Emma Thomson, Junior Elementary Education Major
I have lived in Miami, Florida for my entire life, with Cuba a little over 90 miles away from my home. When we were running errands or going shopping, I would ask where we were going and my dad would say “Cuba” just to be funny.
Well, this summer I finally made it to Cuba. It is hard to put into words what I experienced during my time on the island.
Our main purpose was to encourage the local churches. We were in Cienfuegos for three days and Havana for four days. In the first church, Templo Bautista, we worked with the youth group and helped with VBS where over 100 kids attended. In the church in Havana, Iglesia Bautista, we helped with a camp that five different churches came together to put on.
Anyone that knows me knows that I am passionate about worship in the local church. I love music, play three instruments, and enjoy singing. One of my favorite parts of church is the worship service.
In Cuba, the worship is amazing. The people pour out their hearts to God with every song. Our group was asked to sing specials in both Spanish and English. We sang out and worshiped our great God in both languages. What amazed me the most was the freedom to worship. We sang freely in the church building. We sang and listened to a message on the hillside of El Moro, a fort in Havana.
Cuba may not be free, but there is much more religious freedom than the people have experienced in the past, and that was so encouraging to see. The Lord granted us safety and protection the entire time we were in Cuba, and I praise Him for that.
The people of Cuba were welcoming, humble, kind, gentle, and loving. They loved Jesus with all their heart, and spoke about Him with awe and wonder. They were fun and enjoyed life. They were thankful for little things like ice cream after an evening service or an afternoon at the beach. They were vulnerable and open about their life and struggles.
I only wish I knew more Spanish to get to know them on a deeper level. The few that spoke broken English became fast friends. They asked questions and we talked about God’s goodness and joked and laughed as if I had known them my whole life.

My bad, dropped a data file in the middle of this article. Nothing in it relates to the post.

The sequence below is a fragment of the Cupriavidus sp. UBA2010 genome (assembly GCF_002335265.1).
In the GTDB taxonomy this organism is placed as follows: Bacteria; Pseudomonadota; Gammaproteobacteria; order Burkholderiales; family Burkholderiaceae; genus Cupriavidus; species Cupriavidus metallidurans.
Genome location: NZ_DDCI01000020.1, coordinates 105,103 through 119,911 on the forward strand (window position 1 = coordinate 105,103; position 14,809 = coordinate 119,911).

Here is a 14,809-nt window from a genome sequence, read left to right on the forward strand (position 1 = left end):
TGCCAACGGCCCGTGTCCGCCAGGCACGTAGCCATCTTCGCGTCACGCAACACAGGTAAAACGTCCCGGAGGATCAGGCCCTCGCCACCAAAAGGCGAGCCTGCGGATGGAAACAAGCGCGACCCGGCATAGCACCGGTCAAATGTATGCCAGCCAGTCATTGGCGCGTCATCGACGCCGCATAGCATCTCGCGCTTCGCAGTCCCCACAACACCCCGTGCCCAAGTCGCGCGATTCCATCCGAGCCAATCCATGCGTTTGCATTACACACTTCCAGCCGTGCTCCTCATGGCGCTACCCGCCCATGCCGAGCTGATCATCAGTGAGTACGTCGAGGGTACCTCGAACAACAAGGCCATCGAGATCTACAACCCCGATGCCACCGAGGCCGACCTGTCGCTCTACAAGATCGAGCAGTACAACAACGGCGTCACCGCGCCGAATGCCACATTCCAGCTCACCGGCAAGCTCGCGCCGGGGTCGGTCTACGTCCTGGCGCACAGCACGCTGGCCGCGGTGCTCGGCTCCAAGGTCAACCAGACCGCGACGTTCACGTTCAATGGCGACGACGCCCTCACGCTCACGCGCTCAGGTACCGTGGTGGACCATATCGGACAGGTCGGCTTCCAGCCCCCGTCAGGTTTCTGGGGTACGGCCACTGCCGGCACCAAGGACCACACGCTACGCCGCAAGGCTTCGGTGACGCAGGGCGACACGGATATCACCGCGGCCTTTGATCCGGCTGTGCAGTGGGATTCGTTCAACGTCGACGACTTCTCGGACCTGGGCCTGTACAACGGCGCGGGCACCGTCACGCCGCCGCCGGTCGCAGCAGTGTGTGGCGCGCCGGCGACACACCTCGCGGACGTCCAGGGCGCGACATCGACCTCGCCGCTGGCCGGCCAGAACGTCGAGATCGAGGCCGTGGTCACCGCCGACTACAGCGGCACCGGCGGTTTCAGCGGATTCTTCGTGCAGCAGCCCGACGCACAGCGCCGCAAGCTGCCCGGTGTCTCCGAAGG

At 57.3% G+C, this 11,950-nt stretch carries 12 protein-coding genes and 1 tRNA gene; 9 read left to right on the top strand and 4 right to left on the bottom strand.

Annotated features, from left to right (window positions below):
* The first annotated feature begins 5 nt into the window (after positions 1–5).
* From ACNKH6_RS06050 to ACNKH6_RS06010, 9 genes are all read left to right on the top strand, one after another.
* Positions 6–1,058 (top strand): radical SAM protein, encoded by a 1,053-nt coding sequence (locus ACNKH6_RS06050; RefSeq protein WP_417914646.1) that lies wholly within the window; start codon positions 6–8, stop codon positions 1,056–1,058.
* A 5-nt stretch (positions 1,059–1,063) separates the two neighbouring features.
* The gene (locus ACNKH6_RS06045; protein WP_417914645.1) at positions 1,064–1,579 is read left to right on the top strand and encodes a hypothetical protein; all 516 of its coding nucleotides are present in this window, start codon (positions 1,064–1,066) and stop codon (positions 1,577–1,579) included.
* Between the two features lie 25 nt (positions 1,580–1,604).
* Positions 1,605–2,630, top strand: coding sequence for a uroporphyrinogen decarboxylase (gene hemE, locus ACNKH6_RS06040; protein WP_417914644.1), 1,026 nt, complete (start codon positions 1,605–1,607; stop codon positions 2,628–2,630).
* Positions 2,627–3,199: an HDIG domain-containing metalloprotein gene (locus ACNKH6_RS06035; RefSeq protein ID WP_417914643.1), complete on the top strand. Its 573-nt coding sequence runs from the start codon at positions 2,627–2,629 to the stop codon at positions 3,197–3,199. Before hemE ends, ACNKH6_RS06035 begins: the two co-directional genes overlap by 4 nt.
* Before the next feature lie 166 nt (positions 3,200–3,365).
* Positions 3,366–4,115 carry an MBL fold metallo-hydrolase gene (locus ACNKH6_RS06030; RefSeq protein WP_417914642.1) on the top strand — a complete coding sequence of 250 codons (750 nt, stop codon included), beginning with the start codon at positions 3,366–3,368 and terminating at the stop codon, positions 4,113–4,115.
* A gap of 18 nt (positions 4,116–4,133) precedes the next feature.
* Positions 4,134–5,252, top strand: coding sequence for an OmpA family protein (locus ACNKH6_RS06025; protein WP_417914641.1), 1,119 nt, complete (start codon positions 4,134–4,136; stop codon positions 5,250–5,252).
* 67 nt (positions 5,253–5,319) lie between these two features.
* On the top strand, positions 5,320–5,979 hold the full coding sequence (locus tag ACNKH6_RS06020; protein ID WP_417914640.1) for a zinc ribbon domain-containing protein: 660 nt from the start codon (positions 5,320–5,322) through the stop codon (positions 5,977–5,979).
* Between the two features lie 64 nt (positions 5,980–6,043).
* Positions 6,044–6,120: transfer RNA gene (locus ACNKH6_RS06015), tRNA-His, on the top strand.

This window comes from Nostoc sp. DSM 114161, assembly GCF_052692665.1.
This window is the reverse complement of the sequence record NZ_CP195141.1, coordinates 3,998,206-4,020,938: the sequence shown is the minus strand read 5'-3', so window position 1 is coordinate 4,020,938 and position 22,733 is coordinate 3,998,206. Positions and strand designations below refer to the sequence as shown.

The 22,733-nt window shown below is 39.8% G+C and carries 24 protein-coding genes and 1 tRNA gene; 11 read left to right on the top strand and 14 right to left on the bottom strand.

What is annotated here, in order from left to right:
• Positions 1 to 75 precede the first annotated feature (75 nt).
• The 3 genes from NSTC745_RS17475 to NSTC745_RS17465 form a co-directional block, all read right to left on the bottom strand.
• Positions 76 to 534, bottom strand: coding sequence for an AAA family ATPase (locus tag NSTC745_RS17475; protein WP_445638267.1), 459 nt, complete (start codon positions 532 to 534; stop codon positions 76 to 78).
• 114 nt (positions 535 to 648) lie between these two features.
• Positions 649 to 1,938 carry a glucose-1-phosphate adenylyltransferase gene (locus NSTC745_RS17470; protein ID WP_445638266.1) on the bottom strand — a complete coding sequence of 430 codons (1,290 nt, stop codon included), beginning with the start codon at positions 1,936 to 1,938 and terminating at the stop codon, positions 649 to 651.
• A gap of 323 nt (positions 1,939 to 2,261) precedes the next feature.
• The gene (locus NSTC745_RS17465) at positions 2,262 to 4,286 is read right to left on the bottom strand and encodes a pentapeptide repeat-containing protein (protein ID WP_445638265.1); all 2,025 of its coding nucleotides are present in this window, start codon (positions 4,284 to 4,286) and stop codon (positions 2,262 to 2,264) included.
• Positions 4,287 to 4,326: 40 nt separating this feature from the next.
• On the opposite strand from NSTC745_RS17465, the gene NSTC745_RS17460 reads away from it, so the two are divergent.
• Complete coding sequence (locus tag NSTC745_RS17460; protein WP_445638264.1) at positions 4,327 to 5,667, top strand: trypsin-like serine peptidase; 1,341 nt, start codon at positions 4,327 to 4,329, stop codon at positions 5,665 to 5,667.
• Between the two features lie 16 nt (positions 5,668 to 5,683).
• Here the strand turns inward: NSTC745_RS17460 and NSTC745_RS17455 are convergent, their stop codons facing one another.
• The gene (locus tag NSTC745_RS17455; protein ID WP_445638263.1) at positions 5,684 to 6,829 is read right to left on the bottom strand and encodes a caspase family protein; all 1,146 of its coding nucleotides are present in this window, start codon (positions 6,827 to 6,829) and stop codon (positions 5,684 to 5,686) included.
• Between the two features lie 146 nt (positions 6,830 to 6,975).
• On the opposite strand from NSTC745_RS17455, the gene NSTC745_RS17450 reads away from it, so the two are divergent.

I love the Hispanic culture. I have grown up in it, and it is as much my heritage as someone whose parents were born in a Hispanic country. Being in Cuba was like stepping into a Miami that was very poor. It was like taking a step back into the 50's with the old cars and buildings. The food, people, music, jokes, fashion, and so many other things were all the same. I felt very much at home.
It really is a beautiful country, and although it is not in good shape at all, the destroyed houses and trash-covered beaches must have been beautiful at one time. It was astonishing to be in the country where the families of most of my friends come from and the place I have heard of all my life.
I also worked as a counselor at Circle C Youth Ranch. It is a day camp that is connected with my church and school. I counseled around twenty-five 9 and 10-year-old girls each week. It is a unique ministry because of the activities like horseback riding, archery, a BB gun range, and boat rides on the canal. It is also unique because the majority of the 300 campers are unsaved and have never heard the Gospel at all.
Throughout the course of the summer, around 100 campers came to know Jesus as their Savior. It was an exhausting and stretching job because of the relentless Miami heat and dealing with the behavior of so many campers, but God showed Himself to me in so many ways. I met so many young people and their parents and was able to show them Jesus’ love just by being patient and kind. On days when I felt I could not go on, I felt the strength of the Lord and was able to continue.
God is so good, and I am so thankful for the ministries He allowed me to be a part of this summer. They are life experiences that I will keep with me always and will never forget.
Glory to God, great things He has done.
The CGO Blog
Written by the CGO staff, with guest posts from students and other faculty/staff at BJU to provide thought leadership for missions in a new millennium.